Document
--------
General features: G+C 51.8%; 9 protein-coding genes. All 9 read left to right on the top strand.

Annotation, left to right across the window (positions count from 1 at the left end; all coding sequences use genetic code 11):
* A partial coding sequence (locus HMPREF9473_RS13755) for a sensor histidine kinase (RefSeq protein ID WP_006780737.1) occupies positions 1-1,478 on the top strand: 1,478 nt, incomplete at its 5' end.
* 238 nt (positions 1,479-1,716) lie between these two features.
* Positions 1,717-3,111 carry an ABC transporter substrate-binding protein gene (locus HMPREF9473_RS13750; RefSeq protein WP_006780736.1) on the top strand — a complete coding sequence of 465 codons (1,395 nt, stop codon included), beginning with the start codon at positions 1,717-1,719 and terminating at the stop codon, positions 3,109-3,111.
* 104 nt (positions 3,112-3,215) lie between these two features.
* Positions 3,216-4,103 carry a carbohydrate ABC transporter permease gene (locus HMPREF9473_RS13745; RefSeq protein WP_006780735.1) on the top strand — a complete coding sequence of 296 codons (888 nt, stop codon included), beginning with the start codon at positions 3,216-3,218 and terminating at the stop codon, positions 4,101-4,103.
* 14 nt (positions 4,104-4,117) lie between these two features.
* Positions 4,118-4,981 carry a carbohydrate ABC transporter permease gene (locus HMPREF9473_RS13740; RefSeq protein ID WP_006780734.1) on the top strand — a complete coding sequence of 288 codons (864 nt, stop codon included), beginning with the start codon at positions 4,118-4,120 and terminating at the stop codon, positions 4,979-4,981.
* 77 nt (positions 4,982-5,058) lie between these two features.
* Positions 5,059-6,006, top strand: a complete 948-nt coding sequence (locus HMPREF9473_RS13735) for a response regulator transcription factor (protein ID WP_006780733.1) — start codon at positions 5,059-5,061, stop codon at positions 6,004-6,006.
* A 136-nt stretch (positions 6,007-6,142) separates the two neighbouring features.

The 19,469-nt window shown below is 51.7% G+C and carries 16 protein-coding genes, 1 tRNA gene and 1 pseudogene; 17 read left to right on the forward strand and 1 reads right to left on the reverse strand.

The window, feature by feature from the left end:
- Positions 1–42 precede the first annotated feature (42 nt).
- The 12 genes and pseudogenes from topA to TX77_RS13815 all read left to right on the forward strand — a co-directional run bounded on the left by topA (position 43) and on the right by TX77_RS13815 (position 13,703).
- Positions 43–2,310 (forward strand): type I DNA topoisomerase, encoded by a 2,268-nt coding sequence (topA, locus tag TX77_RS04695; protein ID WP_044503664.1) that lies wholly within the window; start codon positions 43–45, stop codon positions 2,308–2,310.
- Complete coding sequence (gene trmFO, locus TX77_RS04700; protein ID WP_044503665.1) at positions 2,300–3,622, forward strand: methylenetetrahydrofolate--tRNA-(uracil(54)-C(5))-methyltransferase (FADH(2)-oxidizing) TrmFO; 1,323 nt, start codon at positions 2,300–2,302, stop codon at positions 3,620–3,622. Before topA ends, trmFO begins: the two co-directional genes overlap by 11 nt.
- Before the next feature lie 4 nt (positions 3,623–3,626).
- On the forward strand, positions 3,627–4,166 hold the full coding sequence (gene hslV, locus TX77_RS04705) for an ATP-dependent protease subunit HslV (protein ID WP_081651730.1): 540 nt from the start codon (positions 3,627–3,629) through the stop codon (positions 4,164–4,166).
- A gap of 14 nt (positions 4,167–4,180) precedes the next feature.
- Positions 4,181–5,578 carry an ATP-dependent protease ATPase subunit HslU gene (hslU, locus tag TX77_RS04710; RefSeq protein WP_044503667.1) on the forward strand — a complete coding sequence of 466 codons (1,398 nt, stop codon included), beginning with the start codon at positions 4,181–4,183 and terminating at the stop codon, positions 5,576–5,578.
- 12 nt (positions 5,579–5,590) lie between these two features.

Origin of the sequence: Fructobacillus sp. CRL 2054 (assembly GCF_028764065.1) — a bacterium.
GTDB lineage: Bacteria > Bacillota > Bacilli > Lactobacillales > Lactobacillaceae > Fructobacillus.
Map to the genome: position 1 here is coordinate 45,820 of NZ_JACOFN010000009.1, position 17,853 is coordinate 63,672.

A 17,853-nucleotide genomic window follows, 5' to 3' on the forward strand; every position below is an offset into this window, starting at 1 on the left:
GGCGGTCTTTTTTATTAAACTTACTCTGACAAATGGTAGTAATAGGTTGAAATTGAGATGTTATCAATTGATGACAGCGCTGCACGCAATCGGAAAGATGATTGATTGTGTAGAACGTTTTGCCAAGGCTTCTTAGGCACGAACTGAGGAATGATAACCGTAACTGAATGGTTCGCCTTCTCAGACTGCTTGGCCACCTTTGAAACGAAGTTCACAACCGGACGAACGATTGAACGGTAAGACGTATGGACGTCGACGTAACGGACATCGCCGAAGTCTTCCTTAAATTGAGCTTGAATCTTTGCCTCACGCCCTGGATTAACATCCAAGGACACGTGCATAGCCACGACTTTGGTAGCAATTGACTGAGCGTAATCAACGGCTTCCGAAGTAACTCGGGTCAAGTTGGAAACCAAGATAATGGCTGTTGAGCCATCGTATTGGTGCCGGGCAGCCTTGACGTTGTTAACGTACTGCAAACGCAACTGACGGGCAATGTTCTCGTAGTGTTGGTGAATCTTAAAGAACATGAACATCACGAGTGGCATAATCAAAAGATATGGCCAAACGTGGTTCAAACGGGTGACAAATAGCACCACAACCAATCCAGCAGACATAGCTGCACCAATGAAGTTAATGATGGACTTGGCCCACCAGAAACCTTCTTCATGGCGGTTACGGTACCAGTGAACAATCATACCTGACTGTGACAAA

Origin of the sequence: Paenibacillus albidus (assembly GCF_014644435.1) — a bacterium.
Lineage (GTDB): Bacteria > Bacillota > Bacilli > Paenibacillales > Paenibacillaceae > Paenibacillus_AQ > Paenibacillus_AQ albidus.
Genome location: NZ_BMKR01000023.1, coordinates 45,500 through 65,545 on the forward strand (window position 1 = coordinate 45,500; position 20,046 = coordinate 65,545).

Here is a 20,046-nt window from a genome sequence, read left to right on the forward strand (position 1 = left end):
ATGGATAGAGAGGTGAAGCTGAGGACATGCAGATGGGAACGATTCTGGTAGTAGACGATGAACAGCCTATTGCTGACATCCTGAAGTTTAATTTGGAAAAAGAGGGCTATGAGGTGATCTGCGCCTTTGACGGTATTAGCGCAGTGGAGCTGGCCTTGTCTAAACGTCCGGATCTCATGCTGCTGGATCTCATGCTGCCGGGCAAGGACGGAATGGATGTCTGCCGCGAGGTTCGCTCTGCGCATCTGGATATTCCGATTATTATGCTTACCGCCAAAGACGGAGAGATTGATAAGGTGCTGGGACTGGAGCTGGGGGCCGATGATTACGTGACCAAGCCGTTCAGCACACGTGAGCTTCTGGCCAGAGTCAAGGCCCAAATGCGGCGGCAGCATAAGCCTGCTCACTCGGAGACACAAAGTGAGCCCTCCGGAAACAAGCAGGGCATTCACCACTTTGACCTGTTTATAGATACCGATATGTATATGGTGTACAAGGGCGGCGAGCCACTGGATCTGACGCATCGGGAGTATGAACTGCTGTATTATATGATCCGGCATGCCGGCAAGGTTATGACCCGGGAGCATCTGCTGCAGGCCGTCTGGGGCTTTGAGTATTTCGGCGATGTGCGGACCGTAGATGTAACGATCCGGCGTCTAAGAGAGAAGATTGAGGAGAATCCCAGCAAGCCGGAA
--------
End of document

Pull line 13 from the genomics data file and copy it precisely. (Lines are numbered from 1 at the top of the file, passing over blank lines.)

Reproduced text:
The 19,469-nt window shown below is 51.7% G+C and carries 16 protein-coding genes, 1 tRNA gene and 1 pseudogene; 17 read left to right on the forward strand and 1 reads right to left on the reverse strand.